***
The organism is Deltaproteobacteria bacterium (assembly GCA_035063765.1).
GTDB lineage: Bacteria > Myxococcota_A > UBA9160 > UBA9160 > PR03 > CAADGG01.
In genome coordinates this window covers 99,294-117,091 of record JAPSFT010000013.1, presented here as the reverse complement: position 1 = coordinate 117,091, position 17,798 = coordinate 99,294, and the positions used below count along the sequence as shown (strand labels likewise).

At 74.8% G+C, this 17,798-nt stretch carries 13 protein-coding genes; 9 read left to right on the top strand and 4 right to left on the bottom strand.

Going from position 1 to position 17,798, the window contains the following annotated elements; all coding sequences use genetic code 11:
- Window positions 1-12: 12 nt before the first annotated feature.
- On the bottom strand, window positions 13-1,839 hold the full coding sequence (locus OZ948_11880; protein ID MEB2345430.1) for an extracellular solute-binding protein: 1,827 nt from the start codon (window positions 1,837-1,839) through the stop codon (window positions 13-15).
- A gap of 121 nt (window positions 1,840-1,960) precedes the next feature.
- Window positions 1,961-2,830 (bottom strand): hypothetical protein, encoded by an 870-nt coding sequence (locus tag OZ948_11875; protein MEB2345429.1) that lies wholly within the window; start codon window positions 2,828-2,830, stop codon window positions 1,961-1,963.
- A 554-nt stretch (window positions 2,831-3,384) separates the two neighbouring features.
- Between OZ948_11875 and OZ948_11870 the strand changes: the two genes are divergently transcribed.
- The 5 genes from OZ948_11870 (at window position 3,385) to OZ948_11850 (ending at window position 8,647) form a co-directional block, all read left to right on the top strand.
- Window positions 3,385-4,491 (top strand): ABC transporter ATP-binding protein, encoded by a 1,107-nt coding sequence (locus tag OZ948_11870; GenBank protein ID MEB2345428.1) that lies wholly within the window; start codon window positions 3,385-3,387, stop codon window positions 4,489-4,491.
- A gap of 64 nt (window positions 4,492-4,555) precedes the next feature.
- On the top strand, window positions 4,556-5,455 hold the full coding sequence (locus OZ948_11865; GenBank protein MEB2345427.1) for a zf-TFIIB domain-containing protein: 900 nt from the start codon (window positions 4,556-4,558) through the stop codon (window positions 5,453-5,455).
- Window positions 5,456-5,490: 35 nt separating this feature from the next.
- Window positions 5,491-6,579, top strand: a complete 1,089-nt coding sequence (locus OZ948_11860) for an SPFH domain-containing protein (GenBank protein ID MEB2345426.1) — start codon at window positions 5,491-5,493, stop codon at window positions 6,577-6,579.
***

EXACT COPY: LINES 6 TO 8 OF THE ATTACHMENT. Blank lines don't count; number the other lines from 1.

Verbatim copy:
- Window positions 1-12: 12 nt before the first annotated feature.
- On the bottom strand, window positions 13-1,839 hold the full coding sequence (locus OZ948_11880; protein ID MEB2345430.1) for an extracellular solute-binding protein: 1,827 nt from the start codon (window positions 1,837-1,839) through the stop codon (window positions 13-15).
- A gap of 121 nt (window positions 1,840-1,960) precedes the next feature.